Of the thousands of accomplished generals in recorded history, Freedman’s egregious choice and adulation of Ariel Sharon, The Butcher of Lebanon, stands out as a blemish on his judgement. Freedman states:
In terms of generals, I think what one finds is that often it is the meeting of the man with the moment. One of the generals I spent a lot of time on [in Command] is [the Israeli general] Ariel Sharon, who was heroic. No doubt he was performative. He was a risk taker, he was brave, he was audacious tactically, he was very accomplished, but politically he was disastrous, and he was disruptive because he was very egotistical. But his men would follow him and take risks for him.
In the 1967 war and again in 1973, Sharon made a difference. When he was minister of defense in 1982, he was completely disastrous because he got Israel involved in a calamitous war in Lebanon.
Like most Israeli generals, Ariel Sharon adhered to the practice of habitually attacking Palestinians to “teach them a lesson” by killing a few of them in a now-and-then policy, a policy that began with the 1948 Deir Yasseen massacre and a policy that has gone unabated for the last 75 years.
Israel’s flagrant violation of international military norms is legend. When it comes to Geneva Convention laws, and especially the enshrined Geneva Convention War Crimes, Ariel Sharon’s habit of writing his own conventions is duly noted by credible historians. Using civilians, including women and children as human shields, is neither “heroic,” “Brave,” nor “performative.” Sharon employed this sordid tactic in the 1973 October war as troops, under his command, entered the Egyptian city of Ismailia. The same tactic was used in 1982 when Sharon’s troops invaded Lebanon, inflicting heavy human and materiel losses. With full US acquiescence, Sharon’s “heroic,” “brave,” and “performative” brutally criminal adventure in Lebanon left 17,825 dead, mostly civilians, and a whopping 30,203 wounded.
A general, backed by the fifth strongest nuclear-armed military power in the world taking on peasants, and defenseless urban civilians is a brutal coward.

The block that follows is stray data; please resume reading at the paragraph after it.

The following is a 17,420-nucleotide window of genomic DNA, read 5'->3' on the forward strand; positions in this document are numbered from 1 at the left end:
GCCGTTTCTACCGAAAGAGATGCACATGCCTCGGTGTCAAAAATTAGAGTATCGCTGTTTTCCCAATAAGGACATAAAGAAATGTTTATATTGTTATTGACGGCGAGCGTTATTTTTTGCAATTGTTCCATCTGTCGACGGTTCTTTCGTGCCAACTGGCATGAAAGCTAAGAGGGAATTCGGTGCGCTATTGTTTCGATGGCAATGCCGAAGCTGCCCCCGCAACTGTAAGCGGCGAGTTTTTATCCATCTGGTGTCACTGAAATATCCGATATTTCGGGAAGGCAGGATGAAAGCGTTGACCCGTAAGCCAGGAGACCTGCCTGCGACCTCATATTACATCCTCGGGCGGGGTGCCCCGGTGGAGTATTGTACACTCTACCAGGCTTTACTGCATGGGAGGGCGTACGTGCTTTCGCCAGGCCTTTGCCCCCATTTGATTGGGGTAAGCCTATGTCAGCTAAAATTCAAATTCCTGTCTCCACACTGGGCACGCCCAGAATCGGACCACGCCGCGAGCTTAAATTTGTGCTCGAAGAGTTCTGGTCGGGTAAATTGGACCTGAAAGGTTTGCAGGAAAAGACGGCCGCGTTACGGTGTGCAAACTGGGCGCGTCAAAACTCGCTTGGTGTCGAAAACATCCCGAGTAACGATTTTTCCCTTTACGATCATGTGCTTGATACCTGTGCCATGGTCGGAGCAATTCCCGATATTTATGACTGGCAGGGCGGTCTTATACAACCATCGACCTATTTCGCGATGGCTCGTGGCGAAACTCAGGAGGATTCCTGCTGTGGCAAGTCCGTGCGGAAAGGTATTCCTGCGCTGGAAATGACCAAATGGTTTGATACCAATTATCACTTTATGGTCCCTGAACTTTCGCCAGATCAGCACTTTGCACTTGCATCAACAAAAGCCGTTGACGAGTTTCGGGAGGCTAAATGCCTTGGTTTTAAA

Further, bombing Beirut and pulverizing its urban high-rise structures to rubble with the most advanced weaponry compliments of its American patrons is not an act of “bravery.” Rather, it is an act of cowardice like no other.
And for a finale to this orgy of cowardice and heinous crime against humanity, Sharon’s adventure culminated with a 24 hour genocidal killing spree on the Shatila and Sabra Palestinian refugee camps, a dastardly deed that resulted in the slaughter of 2,500 – 4,000 helpless Palestinian refugee victims, most of whom were women, the aged, and children. Because the decaying corpses (doused with lime) were hauled off in the buckets of frontend dozer buckets and buried under a soccer field close to Beirut’s International airport, we will never know the exact number of victims.
Even the beasts were not spared. Donkeys, dogs, and cats were summarily executed, Nazi style.
This was one of many Palestinian Babi Yars.
Not only did Sharon orchestrate and direct this heinous crime, but he also provided the flares to light access to the alleys and hovels in which God’s beautiful and innocent victims were raped, mutilated, and slaughtered – in cold blood.
And the victims’ ONLY crime was to have been Palestinian refugees pushed out of their ancestral lands in 1948.
And the US, with its naval power moored half a mile off in the Mediterranean, was eavesdropping on the communications between the Israeli Eichmanns and their paid Lebanese Phalange executioners.
And Reagan slept through the whole carnage.
In a just world General Ariel Sharon should have been arrested, tried, court marshalled, convicted, and sent to prison.
Sharon, like many of Israel’s generals, went on to become an Israeli Prime Minister.
But then this is not, nor will it ever be, a just world.